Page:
But that did not happen. What did happen was this: our intrepid Fool here at HQ took it upon herself to send him a copy of The Motley Fool Investment Guide for Christmas. He read it and was thunderstruck. He was enraged, inspired, invigorated. So he sat down and wrote a letter, longhand, to his broker. He wrote and rewrote, struggling with the fact that this man was now an acquaintance, and he'd have to suffer the embarrassment of the occasional awkward encounter at a social function. So he put the letter down and let it sit.

The night before mailing it, he decided to get a second opinion. He called the nephew of his friend (the one who'd arranged the introduction) and ran the plan by the young man. The response was faxed back that night to the local Kinko's, and hand-delivered. It laid out a list of reasons not to do this. The list included: what are the tax consequences? how do you have any reason to think that doing anything else would generate better returns? what is the risk? how do you know what you're getting into? And contained the conclusion, in capital letters: I DO NOT RECOMMEND THIS MOVE.

Felix was so alarmed that he tore up his own letter.

And, fellow Fools, to this day, that is where his money sits. Earning five percent, and gathering moss, we may say, and fattening the commission kitty of a man who may well be honest and well-meaning, but is part of a system that needs change.

Which is a segue we cannot resist. What changed today in the Fool's portfolio, which is now up 173% in its first 29 months of existence? Today the portfolio fell with the market, losing 0.85% to the Nasdaq's loss of 0.81% and the S&P's 0.71% drop.

America Online (NYSE: AOL) continued to fall under lawsuit woes, while 3Com (Nasdaq: COMS) fell $4 in a weak day for networking stocks, despite the company's announcement of a special conference with partners IBM (NYSE: IBM) and Cascade Communications (Nasdaq: CSCC) on Tuesday. At the conference the three companies will discuss a new IP switching agreement. Also, General Motors (NYSE: GM) fell despite a dividend increase and the announcement of a $2.5 billion share buy-back, which MF DowMan wrote about in the Foolish Four update. For the good, Iomega (NYSE: IOM) rose $5/8 as investors anticipate earnings Tuesday after the market closes, and, finally, 3M (NYSE: MMM) rose $1 on no news.

To close: this true story I wrote of tonight is sadly being played out all across the country, each day, every year, as brokers get fatter off the perception they feed the public, the perception of "reliance." "You need me," they say. It just isn't true, as Fools know.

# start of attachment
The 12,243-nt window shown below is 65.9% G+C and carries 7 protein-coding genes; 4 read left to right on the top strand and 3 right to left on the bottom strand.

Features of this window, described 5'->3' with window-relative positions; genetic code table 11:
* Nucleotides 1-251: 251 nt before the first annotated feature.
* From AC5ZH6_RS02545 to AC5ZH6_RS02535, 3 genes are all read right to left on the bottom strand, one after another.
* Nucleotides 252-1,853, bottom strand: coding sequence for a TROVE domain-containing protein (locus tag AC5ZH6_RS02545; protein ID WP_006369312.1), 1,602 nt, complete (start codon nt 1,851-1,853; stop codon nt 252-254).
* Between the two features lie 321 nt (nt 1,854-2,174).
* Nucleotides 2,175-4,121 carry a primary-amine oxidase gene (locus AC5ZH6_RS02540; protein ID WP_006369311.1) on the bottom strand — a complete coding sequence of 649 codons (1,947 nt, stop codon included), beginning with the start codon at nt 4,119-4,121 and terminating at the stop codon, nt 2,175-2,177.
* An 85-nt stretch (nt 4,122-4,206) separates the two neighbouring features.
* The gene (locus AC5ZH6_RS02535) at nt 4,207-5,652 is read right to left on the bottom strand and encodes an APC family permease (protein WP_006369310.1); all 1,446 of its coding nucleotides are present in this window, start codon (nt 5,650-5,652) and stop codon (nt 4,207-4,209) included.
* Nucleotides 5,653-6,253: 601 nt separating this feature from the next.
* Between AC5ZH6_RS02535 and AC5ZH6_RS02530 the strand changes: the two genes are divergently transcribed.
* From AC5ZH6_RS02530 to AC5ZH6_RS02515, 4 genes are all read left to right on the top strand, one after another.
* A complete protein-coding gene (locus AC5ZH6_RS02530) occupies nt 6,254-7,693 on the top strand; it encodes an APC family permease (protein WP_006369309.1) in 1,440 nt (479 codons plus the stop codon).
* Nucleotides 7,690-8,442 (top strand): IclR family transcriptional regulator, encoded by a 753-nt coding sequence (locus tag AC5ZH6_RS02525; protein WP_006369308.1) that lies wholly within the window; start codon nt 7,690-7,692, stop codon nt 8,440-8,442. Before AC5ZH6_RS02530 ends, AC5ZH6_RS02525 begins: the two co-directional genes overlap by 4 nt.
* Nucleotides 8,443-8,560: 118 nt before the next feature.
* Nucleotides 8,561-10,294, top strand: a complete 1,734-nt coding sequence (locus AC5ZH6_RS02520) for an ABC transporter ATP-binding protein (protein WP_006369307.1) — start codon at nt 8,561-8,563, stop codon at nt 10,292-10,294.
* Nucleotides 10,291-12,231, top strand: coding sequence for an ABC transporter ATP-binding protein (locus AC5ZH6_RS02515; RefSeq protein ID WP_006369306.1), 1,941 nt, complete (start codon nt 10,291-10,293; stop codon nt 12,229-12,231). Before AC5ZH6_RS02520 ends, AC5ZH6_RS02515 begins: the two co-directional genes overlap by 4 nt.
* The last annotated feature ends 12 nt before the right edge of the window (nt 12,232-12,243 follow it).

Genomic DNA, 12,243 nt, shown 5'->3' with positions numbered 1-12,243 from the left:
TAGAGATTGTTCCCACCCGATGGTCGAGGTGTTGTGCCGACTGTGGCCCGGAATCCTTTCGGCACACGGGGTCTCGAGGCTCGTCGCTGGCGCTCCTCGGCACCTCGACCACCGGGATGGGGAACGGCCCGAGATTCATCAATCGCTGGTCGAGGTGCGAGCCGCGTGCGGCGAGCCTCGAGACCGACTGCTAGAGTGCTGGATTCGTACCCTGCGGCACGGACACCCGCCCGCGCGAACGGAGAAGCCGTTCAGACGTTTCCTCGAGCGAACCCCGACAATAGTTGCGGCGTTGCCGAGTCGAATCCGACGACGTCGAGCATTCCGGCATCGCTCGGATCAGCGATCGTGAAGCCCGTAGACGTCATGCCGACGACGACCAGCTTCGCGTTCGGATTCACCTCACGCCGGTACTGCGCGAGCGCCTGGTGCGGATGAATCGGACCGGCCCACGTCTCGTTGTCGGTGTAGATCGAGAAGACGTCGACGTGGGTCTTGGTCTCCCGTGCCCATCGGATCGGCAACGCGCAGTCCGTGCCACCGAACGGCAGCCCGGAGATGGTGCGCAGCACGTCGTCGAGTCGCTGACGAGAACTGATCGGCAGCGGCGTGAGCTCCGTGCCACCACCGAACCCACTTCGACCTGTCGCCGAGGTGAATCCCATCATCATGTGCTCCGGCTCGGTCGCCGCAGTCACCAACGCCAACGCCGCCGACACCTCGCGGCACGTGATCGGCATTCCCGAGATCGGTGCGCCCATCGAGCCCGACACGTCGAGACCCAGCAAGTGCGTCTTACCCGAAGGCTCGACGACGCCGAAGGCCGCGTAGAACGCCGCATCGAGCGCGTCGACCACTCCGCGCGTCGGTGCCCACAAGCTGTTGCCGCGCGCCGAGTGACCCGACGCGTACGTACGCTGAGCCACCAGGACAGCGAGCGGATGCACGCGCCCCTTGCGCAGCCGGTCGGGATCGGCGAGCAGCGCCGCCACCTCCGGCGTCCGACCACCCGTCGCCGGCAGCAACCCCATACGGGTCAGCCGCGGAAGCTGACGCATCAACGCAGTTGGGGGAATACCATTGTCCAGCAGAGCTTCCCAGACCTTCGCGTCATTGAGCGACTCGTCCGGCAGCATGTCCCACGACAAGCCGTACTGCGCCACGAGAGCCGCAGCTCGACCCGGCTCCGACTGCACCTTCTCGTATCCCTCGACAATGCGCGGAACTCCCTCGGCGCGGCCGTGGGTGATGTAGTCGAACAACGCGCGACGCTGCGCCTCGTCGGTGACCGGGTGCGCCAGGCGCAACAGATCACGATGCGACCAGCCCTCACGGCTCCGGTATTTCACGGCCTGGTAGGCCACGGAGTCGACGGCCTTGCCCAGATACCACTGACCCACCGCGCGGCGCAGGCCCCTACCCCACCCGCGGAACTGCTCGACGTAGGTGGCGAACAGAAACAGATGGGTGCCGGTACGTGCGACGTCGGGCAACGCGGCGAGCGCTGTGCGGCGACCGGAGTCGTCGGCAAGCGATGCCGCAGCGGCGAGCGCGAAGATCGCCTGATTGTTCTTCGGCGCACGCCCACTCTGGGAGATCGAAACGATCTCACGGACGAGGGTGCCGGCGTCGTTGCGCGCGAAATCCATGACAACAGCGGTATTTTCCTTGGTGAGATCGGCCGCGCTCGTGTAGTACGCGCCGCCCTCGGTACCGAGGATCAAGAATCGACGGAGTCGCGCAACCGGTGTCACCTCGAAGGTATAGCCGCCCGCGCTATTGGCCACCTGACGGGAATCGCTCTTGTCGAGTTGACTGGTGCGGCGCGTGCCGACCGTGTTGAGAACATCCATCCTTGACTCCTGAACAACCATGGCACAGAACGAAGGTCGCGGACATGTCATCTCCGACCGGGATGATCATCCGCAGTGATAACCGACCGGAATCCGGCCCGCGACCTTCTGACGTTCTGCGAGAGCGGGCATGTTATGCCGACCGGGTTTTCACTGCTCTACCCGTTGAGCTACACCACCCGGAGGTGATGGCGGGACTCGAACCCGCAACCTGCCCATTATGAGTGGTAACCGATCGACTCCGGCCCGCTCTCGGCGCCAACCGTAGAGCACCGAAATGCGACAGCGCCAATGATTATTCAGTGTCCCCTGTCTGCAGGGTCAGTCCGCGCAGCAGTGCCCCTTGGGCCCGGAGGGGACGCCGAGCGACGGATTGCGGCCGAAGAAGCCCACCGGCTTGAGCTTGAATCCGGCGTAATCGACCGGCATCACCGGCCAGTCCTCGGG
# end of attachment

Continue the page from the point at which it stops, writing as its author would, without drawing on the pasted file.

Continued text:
Fool on!


Stock Change Bid -------------------- AOL -1 7/8 34.25 T + 3/8 38.75 ATCT + 1/8 12.25 CHV + 1/8 66.25 GM - 5/8 61.88 IOM + 5/8 19.00 KLAC -1 1/2 39.75 LU - 5/8 52.38 MMM +1 82.00 NCR - 3/8 38.63 COMS -4 64.63
Day Month Year History FOOL -0.85% 2.61% 2.61% 173.85% S&P 500 -0.71% 3.28% 3.28% 66.88% NASDAQ: -0.81% 4.79% 4.79% 87.84% Rec'd # Security In At Now Change 5/17/95 2010 Iomega Cor 2.52 19.00 654.28% 8/5/94 680 AmOnline 7.27 34.25 370.93% 8/13/96 250 3Com Corp. 46.86 64.63 37.91% 8/11/95 125 Chevron 50.28 66.25 31.75% 8/12/96 110 Minn M&M 65.68 82.00 24.85% 8/12/96 280 Gen'l Moto 51.97 61.88 19.05% 1/2/97 8 NCR 33.63 38.63 14.87% 10/1/96 42 LucentTech 47.62 52.38 9.99% 8/12/96 130 AT&T 39.58 38.75 -2.09% 8/24/95 130 KLA Instrm 44.71 39.75 -11.10% 10/22/96 600 ATC Comm. 22.94 12.25 -46.59% Rec'd # Security In At Value Change 5/17/95 2010 Iomega Cor 5063.13 38190.00 $33126.87 8/5/94 680 AmOnline 4945.56 23290.00 $18344.44 8/13/96 250 3Com Corp. 11714.99 16156.25 $4441.26 8/12/96 280 Gen'l Moto 14552.49 17325.00 $2772.51 8/11/95 125 Chevron 6285.61 8281.25 $1995.64 8/12/96 110 Minn M&M 7224.44 9020.00 $1795.56 10/1/96 42 LucentTech 1999.88 2199.75 $199.87 1/2/97 8 NCR 269.00 309.00 $40.00 8/12/96 130 AT&T 5145.11 5037.50 -$107.61 8/24/95 130 KLA Instrm 5812.49 5167.50 -$644.99 10/22/96 600 ATC Comm. 13761.50 7350.00 -$6411.50 CASH $4600.04 TOTAL $136926.29